• If you’re bleeding, leave it alone, it will soon stop. Leave the blood clot on the bite as long as possible.
  • Never wash with or drink leech infected water.
  • If a small leech gets into you mouth, nostril or throat, gargle or sniff up very salty water. If it makes you vomit, good.

Snake Bites

Most snakes will not attack you unless they are cornered, so avoid alarming, trapping or cornering a snake. If you get bitten, treatment must be rapid but without panic. You want to reduce the amount of venom entering the body and reduce the speed at which the venom circulates in the system. Rest and reassurance is high on the list of priority actions. Apply a pressure bandage. (If you don’t know how, take a first aid class)

Learn everything you need to “fix” yourself or your loved ones if attacked by an animal. Get your copy of Wilderness and Travel Medicine TODAY!

Sharks Attacks

Sharks are unlikely to attack unless provoked, but they are curious and will investigate. To avoid their curiosity

Jellyfish

  • Wear clothing if you have to swim with jellyfish.

Other Fish

  • Look out for and avoid touching or eating all spiny, odd shaped or box like fish..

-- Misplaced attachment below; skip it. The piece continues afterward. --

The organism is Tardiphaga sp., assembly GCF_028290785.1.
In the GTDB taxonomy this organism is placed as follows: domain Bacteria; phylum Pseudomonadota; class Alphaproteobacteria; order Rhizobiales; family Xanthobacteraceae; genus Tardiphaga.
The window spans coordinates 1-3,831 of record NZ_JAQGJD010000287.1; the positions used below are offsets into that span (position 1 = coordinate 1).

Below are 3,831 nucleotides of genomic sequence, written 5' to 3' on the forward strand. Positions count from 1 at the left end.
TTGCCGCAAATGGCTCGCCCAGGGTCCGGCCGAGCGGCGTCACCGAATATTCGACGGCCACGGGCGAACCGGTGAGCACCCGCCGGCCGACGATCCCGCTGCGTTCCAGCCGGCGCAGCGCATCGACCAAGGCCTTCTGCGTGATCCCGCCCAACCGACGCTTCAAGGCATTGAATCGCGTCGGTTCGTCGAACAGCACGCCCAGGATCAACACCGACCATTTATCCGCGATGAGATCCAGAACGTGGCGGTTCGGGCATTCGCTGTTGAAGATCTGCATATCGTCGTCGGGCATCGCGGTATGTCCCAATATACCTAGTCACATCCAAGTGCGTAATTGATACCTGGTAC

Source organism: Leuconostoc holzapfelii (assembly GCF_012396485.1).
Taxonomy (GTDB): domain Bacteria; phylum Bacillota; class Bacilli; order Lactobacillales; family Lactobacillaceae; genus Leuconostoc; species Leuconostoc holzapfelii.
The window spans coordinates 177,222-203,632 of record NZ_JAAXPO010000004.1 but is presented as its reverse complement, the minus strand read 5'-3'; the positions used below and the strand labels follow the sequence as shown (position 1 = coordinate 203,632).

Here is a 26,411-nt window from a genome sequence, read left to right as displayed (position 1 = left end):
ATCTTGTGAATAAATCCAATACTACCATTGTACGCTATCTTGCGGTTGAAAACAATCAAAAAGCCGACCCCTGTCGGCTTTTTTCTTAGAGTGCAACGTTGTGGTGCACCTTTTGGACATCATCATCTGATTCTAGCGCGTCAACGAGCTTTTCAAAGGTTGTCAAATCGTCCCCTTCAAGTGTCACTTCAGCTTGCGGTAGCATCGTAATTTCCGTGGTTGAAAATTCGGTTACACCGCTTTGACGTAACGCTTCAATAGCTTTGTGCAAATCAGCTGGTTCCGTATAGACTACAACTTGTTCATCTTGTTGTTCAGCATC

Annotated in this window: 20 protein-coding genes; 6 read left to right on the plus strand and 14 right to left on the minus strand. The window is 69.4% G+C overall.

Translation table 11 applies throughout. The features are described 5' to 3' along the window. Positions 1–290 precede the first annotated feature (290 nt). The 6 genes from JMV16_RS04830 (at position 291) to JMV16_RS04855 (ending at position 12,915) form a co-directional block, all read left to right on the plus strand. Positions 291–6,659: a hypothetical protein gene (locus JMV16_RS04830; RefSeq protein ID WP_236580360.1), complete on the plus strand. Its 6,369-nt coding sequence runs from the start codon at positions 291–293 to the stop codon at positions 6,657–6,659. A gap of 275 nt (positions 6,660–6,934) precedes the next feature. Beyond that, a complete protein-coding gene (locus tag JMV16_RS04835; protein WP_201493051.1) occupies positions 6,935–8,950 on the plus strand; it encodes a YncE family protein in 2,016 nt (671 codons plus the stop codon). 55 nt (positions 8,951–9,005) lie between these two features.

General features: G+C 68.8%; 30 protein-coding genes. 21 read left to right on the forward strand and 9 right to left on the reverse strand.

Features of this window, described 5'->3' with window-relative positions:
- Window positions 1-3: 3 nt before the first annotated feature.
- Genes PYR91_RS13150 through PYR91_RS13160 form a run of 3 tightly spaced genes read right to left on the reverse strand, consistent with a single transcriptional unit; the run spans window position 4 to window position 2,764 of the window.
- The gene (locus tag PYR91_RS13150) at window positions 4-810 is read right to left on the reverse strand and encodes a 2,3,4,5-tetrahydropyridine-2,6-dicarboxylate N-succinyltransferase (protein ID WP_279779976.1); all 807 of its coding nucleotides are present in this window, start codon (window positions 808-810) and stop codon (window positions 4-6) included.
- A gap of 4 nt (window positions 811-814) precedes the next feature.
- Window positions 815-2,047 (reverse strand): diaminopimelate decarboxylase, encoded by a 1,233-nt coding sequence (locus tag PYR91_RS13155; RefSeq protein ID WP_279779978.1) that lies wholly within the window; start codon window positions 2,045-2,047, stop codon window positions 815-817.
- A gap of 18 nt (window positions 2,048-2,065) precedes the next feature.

• If unsure, everything in tropical regions should be considered suspicious.
  • Any stings from a spiny aquatic animal should be treated the same as a snake bite.

And lastly, as a general rule…

If it is brightly colored, it’s dangerous!

… Obviously if you just avoid the dangerous animals in the first place then you won’t have to worry about what to do if animals attack.

DO you have any other advice on what to do when animals attack? Please share them (or anything else you wan tto say) in the comments 😀 !

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Comments ( 2 )
  1. Billy mcmannus
    November 10, 2015 at 06:27
    Reply

    What does one do with a trouser snake bite?

    • Bert Luxing
      November 10, 2015 at 16:16
      Reply

      Actually, contrary to popular belief trouser snakes are harmless. They don’t actually bite, but instead spit out a sticky, salty substance. It in in fact a sign of affection and although the snakes looks “puffed up” and aggressive, shortly after it spits it shrinks back to its regular size.

      I hope that alleviates your concerns. Thanks for your comment.